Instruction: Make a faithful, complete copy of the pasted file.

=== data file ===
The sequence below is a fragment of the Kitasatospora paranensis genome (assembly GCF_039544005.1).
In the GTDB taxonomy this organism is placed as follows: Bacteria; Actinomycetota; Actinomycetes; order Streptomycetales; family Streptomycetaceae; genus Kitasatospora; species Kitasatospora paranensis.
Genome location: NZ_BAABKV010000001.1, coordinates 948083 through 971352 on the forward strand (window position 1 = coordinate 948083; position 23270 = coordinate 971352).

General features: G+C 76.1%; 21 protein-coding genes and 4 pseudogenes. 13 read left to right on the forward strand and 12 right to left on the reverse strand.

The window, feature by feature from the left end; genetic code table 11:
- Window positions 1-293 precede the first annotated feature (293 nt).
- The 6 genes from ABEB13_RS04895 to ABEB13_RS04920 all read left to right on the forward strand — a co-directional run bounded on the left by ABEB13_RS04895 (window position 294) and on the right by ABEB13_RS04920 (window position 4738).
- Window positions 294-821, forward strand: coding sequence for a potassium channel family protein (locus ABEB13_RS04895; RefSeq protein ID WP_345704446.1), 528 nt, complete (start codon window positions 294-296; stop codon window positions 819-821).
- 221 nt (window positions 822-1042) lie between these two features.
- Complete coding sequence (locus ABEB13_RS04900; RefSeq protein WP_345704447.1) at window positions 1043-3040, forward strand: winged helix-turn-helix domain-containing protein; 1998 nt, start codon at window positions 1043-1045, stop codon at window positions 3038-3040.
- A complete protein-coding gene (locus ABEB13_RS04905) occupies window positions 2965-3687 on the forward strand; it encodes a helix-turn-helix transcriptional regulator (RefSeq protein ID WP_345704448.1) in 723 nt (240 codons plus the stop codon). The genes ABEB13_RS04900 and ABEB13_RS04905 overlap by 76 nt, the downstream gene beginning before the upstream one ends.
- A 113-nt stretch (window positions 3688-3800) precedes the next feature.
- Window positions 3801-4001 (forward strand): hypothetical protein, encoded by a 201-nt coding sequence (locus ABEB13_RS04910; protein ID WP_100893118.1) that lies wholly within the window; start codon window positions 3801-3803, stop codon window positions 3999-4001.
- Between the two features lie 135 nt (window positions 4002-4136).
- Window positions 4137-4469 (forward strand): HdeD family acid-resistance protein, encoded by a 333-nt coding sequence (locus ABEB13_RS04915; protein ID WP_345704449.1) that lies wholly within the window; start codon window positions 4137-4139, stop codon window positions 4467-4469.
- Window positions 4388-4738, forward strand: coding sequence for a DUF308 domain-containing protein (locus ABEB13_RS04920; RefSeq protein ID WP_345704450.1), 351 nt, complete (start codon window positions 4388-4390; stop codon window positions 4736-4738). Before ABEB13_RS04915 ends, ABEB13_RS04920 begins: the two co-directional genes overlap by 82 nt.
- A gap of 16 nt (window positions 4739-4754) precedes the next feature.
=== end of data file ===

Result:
The sequence below is a fragment of the Kitasatospora paranensis genome (assembly GCF_039544005.1).
In the GTDB taxonomy this organism is placed as follows: Bacteria; Actinomycetota; Actinomycetes; order Streptomycetales; family Streptomycetaceae; genus Kitasatospora; species Kitasatospora paranensis.
Genome location: NZ_BAABKV010000001.1, coordinates 948083 through 971352 on the forward strand (window position 1 = coordinate 948083; position 23270 = coordinate 971352).

General features: G+C 76.1%; 21 protein-coding genes and 4 pseudogenes. 13 read left to right on the forward strand and 12 right to left on the reverse strand.

The window, feature by feature from the left end; genetic code table 11:
- Window positions 1-293 precede the first annotated feature (293 nt).
- The 6 genes from ABEB13_RS04895 to ABEB13_RS04920 all read left to right on the forward strand — a co-directional run bounded on the left by ABEB13_RS04895 (window position 294) and on the right by ABEB13_RS04920 (window position 4738).
- Window positions 294-821, forward strand: coding sequence for a potassium channel family protein (locus ABEB13_RS04895; RefSeq protein ID WP_345704446.1), 528 nt, complete (start codon window positions 294-296; stop codon window positions 819-821).
- 221 nt (window positions 822-1042) lie between these two features.
- Complete coding sequence (locus ABEB13_RS04900; RefSeq protein WP_345704447.1) at window positions 1043-3040, forward strand: winged helix-turn-helix domain-containing protein; 1998 nt, start codon at window positions 1043-1045, stop codon at window positions 3038-3040.
- A complete protein-coding gene (locus ABEB13_RS04905) occupies window positions 2965-3687 on the forward strand; it encodes a helix-turn-helix transcriptional regulator (RefSeq protein ID WP_345704448.1) in 723 nt (240 codons plus the stop codon). The genes ABEB13_RS04900 and ABEB13_RS04905 overlap by 76 nt, the downstream gene beginning before the upstream one ends.
- A 113-nt stretch (window positions 3688-3800) precedes the next feature.
- Window positions 3801-4001 (forward strand): hypothetical protein, encoded by a 201-nt coding sequence (locus ABEB13_RS04910; protein ID WP_100893118.1) that lies wholly within the window; start codon window positions 3801-3803, stop codon window positions 3999-4001.
- Between the two features lie 135 nt (window positions 4002-4136).
- Window positions 4137-4469 (forward strand): HdeD family acid-resistance protein, encoded by a 333-nt coding sequence (locus ABEB13_RS04915; protein ID WP_345704449.1) that lies wholly within the window; start codon window positions 4137-4139, stop codon window positions 4467-4469.
- Window positions 4388-4738, forward strand: coding sequence for a DUF308 domain-containing protein (locus ABEB13_RS04920; RefSeq protein ID WP_345704450.1), 351 nt, complete (start codon window positions 4388-4390; stop codon window positions 4736-4738). Before ABEB13_RS04915 ends, ABEB13_RS04920 begins: the two co-directional genes overlap by 82 nt.
- A gap of 16 nt (window positions 4739-4754) precedes the next feature.